Italian Renaissance

Posted: May 11, 2011 in Uncategorized

The Renaissance begins in Florence around 1400 as they emerge victorious from the attempts of subjugation by the powerful Duke of Milan, and the Florentines see their city as a “new Athens”.


Designs are based on, but do not copy, classical antiquity. Designers recognize that centuries separate them from the ancients, so instead of reviving the ancient styles, they aspire to create modern works that vie with or, surpass antiquity.


Early Renaissance 

Appear light due to slender construction. Feelings of tension or awkwardness as designers learn to use classical design principles. Classical details may be used incorrectly, and designers borrow freely from antiquity and middle ages

S. Maria del Fiore, Florence

High Renaissance 

Follows the development of architectural theory, and show a better understanding of classicism. Numerical ratios and geometric forms dominate. Architects emulate, but do not copy, antiquity.

Tempietto (S. Pietro in Montorio), Rome

Late Renaissance 

Some follow High Renaissance principles, but others create a parody of classicism known as Mannerism. Classical elements are put together incorrectly or in odd ways. Classical proportions are rejected, and lightness and tension reappear. Does not reject classicism but deliberately brakes its rules.

II Rendentore, Venice


Classical motifs appear extensively as embellishment and include: Classical Figure, cherub, swag, rinceau, rosette, scroll, cartouche (oval medallion), and geometric Patterns.

Blank Cartouche


Key concepts are a return to the classical orders, the adoption of classical forms, and a mathematical approach. Begin to relate the parts of buildings using simple whole-number proportions, usually derived from musical harmonies.

Public Buildings 


Churches and public structures are most important.

Palazzo della Ragione, Vicenza

Site Orientation

Stand in self-contained isolation with little relationship to their surroundings.

Palazzo Davanzati, Florence

Floor Plans 

Churches resemble the Latin Cross, and plans feature carefully articulated square modules. In the second half of the 16th century, chapels began replacing side aisles. Experiment with centralized plans. Public buildings may feature rectangular plans defined by symmetrical columns and architectural openings.


Use local stone or brick.

Church Facades 

Most resemble the gable ends of ancient temples with triangular pediments supported by arches and pilasters and engaged columns dividing the composition into regular bays.

S. Giorgio Maggiore, Venice

Other Facades 

Classical imagery, details, and organization are characteristics. The Florentine arch is a new distinctive architectural form.

Building facades of Palazzo Strozzi

Windows and Doors

Arched and rectangular. Rounded Roman arches appear more frequently during the Early Renaissance.

S. Lorenzo


Gabled and/or domed, and terra-cotta roof tiles.


Become important. Churches follow traditional patterns and are symmetrical, regular, formal, and majestic.

Public Buildings 


Stone and marble are common, and Pietra serena (gray stone) appears extensively.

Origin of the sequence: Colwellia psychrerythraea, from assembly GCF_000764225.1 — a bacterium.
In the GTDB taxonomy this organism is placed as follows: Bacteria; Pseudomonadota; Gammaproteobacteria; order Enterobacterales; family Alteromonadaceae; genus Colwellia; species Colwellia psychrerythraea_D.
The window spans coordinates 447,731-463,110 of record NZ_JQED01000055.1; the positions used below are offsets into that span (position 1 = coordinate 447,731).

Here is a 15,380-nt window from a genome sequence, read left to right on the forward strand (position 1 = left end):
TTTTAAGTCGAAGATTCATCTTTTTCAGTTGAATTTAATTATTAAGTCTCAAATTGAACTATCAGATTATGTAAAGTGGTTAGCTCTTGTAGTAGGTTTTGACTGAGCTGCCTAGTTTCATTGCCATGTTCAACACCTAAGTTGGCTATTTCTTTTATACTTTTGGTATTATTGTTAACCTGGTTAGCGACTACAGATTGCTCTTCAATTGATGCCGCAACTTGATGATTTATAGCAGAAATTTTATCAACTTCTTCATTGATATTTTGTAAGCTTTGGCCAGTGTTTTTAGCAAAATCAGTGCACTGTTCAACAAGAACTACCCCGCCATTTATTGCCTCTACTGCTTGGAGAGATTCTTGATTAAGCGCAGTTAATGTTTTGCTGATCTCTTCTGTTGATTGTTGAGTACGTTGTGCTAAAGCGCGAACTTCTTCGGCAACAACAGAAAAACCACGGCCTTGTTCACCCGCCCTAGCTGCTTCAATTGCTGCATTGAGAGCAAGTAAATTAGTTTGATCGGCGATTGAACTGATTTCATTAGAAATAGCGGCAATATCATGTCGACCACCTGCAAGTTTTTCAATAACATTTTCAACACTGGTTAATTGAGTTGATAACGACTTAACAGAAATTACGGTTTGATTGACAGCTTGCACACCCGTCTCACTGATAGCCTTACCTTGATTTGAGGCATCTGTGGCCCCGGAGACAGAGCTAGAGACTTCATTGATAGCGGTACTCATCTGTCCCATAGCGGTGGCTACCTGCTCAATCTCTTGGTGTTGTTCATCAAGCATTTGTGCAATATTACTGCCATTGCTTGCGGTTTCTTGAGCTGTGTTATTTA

Stone or tile

S. Maria del Fiore


Develop with classical ordering to include a dado, shaft, and entablature. Moldings, arches, and pediments accent doors and windows. Walls may be plain or embellished with painted trompe l’oeil (photographically realistic) decoration.

S. Giorgio Maggiore


Groin or barrel-vaulted ceilings. nave ceilings are high to accommodate windows; some have flat and coffered ceilings with vaulted side aisles.

S. Maria del Fiore


Scarlet, cobalt blue, gold, deep green, and cream.


Shutters, blinds, and awnings block light and heat. Candles and firelight give little illumination. Candleholders, floor stands, and wall sconces. are typically of wood, iron, brass, and bronze.


Furniture is rectilinear and massive with classical ornament and proportions.


most common pieces include the sedia (box-shaped armchair with runners), X-form chairs like the Dante (X-form with four legs, sometimes a seat of honor), and Savonarola (X-form with many interlacing slats, often used by scholars), trestle table, Cassone (chest or coffer with hinged lid), and cassapanca (a long wooden bench with a seat and back; seat has hinged lid).

Prince Chair

Sgabello Chair

Distinctive Features

Chairs feature quadrangular or turned legs with side runners terminating in lion’s heads, Back legs form the back upright, and front arm posts form the front legs.


walnut is the main wood, but oak, cedar, and cypress and typical. some are made of iron.


Sedias, ladder-backs with rush seats, the Dante, the Savonarola, and the Sgabello.



Long, narrow, oblong trestle tables for dining, tables with marble or pietra dura (semiprecious stones inlaid in wood) tops, folding tables, andsmall side tables or sideboards.


Cassones used for storage and seating, Florance introduces the casapanca (chest with a back used as a seat).



The lettiers, four-poster beds, and simple boards with legs derived from the middle ages. Few trundle and folding beds exist.


Velvet or leather. some seat covers, cushions, and coverlets are made of tapestries, embroidered fabrics, cushions, and wall and bed hangings.

Decorative Arts

Mirrors or silver, Ewers, basins, inkwells, candlesticks, and other decorative objects are of bronze and brass. Prints or paintings. Devotional scenes are common in bedrooms, portraits and maps hang in halls, galleries, and reception rooms. Bronze, terra-cotta, or plaster statuettes, antique and new sculptures.


Decorative objects and informal dinnerware are made of Italian majolica (tin-glazed earthenware painted in bright colors).

  1. Shivrajkumar says:

    thanks for the info devru nimmanna chenaggi itirli(keep) 😛

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